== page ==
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Corneal Ulcers (Keratitis)


A corneal ulcer is an open sore on the cornea, which is the transparent dome overlying the colored iris of the eye. A corneal ulcer usually results from an eye infection, though it can be caused by severe dry eye or other eye disorders.


Symptoms of corneal ulcers may include:

  • Redness

  • Severe pain

  • Foreign body sensation

  • Tearing

  • Discharge

  • Blurred vision

  • Sensitivity to light

  • Swelling of the eyelids

  • A white spot on the cornea sometimes visible when looking in a mirror

Risk Factors

People at risk for corneal ulcers include:

  • Contact lens wearers

  • People who have or have had cold sores, chicken pox or shingles

  • People who use steroid eye drops

  • People with dry eye symptoms

  • People with eyelid disorders that prevent proper functioning of the eyelids

  • People who suffer injury or chemical burns to the cornea


Corneal ulcers are usually caused by the following types of infections:

  • Bacterial infections: This is common for contact lens wearers, especially for those using extended-wear lenses who sleep with their lenses in the eye. Corneal scratches from fingernails, paper cuts, makeup brushes, tree branches, and other causes can become infected by bacteria and lead to corneal ulcers or bacterial keratitis.

  • Viral infections: The virus that causes cold sores (the herpes simplex virus) may cause recurring outbreaks that are triggered by stress, an impaired immune system, or exposure to sunlight. Also, the virus that causes chicken pox and shingles (the herpes varicella-zoster virus) can cause corneal ulcers.

  • Fungal infections: Improper use of contact lenses or steroid eye drops can lead to fungal infections, which in turn can cause corneal ulcers. Also, a corneal injury that results in plant material getting into the eye can lead to fungal keratitis.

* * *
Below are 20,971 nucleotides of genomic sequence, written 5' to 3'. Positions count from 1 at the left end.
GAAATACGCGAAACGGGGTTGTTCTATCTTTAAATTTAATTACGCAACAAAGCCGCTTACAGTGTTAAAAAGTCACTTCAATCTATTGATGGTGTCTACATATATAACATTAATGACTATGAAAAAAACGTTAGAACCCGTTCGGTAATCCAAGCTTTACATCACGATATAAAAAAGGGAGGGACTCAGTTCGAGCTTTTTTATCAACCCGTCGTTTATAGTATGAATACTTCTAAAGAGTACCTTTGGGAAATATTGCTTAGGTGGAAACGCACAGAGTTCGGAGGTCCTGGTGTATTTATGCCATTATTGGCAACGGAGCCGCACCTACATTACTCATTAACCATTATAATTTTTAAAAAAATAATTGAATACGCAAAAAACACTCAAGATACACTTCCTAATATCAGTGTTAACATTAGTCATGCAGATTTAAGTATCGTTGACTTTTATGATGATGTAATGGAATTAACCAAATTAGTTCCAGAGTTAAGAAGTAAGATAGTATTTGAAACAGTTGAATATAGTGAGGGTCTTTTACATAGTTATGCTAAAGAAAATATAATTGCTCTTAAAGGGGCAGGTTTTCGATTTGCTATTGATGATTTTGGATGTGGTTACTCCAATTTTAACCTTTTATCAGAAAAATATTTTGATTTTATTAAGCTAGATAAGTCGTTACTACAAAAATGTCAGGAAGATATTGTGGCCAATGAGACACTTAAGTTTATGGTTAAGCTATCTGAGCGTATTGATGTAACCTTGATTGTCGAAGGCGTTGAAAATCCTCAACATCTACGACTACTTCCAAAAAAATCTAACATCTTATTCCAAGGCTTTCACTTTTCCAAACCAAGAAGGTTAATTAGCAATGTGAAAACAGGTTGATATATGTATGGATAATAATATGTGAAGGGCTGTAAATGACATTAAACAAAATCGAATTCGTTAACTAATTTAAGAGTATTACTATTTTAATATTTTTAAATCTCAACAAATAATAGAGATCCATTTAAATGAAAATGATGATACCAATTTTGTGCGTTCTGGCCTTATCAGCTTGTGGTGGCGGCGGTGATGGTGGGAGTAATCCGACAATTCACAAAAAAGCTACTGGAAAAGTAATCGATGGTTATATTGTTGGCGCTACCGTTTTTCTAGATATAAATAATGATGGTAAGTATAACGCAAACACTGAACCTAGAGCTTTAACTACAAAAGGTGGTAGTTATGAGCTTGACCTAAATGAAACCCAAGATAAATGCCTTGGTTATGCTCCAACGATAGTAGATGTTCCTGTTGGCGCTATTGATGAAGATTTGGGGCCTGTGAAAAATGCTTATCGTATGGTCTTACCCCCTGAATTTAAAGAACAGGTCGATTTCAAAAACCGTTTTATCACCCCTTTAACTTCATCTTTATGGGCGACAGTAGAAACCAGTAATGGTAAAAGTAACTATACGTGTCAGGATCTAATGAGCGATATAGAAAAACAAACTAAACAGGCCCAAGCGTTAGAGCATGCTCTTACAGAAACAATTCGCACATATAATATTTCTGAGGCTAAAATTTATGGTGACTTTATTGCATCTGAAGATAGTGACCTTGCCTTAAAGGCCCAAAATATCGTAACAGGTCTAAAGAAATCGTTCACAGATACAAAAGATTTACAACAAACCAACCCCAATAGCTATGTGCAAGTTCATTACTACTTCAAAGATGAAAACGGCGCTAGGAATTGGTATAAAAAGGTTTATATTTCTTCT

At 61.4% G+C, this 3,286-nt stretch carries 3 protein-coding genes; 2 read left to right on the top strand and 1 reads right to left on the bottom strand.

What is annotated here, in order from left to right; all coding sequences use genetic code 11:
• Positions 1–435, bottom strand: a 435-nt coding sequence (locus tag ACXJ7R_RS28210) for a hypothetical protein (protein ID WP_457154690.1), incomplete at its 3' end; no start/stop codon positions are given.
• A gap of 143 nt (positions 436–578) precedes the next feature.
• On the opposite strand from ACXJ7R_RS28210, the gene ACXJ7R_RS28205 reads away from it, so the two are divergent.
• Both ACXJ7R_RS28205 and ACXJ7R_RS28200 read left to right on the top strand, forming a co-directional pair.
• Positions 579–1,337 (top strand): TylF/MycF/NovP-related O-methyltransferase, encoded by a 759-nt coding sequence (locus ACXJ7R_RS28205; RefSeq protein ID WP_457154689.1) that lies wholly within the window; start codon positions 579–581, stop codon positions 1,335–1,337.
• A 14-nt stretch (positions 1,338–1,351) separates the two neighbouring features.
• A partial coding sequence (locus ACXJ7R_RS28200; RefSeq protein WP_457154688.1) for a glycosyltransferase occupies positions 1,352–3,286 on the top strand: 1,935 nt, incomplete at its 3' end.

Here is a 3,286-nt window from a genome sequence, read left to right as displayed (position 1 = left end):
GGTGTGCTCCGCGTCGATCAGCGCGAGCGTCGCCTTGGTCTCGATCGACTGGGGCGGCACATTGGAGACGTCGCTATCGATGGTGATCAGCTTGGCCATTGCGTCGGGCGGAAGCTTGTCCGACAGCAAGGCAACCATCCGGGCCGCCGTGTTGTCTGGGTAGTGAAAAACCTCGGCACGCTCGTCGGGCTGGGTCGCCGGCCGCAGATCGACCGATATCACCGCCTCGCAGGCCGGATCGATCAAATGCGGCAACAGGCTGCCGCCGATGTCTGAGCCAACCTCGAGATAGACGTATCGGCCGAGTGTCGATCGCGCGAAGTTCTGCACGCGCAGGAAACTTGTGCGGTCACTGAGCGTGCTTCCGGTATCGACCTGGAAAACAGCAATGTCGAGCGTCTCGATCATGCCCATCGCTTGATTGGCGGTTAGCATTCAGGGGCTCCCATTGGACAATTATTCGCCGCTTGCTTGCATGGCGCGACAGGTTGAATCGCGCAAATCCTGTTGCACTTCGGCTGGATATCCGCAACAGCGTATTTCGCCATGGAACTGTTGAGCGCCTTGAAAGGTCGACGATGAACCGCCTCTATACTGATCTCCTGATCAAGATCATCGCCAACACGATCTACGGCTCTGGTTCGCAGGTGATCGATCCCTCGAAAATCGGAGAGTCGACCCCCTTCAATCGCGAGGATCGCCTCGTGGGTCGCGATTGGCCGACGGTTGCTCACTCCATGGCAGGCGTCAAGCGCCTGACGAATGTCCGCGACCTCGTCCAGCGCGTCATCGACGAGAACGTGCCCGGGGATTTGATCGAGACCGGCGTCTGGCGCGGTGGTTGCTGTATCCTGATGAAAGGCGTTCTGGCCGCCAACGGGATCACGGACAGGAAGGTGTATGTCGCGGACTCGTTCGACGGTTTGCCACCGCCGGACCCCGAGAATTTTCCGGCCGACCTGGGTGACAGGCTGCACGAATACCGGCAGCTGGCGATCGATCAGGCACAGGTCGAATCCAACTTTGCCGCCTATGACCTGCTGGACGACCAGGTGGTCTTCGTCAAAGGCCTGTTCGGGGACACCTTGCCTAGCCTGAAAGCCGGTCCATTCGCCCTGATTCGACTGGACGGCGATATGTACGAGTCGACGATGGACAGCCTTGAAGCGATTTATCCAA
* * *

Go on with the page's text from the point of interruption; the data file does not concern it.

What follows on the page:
• Acanthamoeba parasitic infections: Acanthamoeba are microscopic, single-celled amoeba that can cause human infection. They are the most common amoeba in fresh water and soil. Acanthamoeba corneal ulcer is particularly common in contact lens users, especially those who make their own homemade cleaning solutions, who practice poor lens hygiene, or have a history of swimming with their contact lenses in. When acanthamoeba enters the cornea it can cause severe infection.

Other causes of corneal ulcers include:

  • Burns caused by caustic chemicals found in the workplace or at home

  • Dry eye syndrome

  • Bell's palsy and other eyelid disorders that prevent proper eyelid function. If the eyelid does not function properly, the cornea can dry out.


Corneal ulcers/keratitis are commonly treated with anti-bacterial or anti-fungal eye drops, sometimes as frequently as every hour. In some cases, antifungal tablets may be prescribed or an injection of medication is given near the eye for treatment. When the infection is well under control or gone, steroid or anti-inflammatory eye drops may be used to reduce swelling and help prevent scarring.


Steroid eye drops should only be used under close supervision by your cornea specialist. It is possible that steroid eye drops may worsen an infection.

If corneal ulcers cause residual corneal scarring or thinning, corneal transplantation may be necessary to keep your vision. A corneal transplant can replace the damaged cornea with a healthy donor cornea to restore vision. If you think you have a corneal ulcer or symptoms of corneal ulcer, please call our office immediately so you can see Dr. Kim as soon as possible. Early treatment may help reduce the risk of complications. Frequent visits to your ophthalmologist may be necessary to eliminate the infection.

Contact us today!

Schedule an appointment with us online or call us at (408) 358-3932.

You will receive the latest in eyecare technology from our friendly eye doctors and staff committed to serving you.

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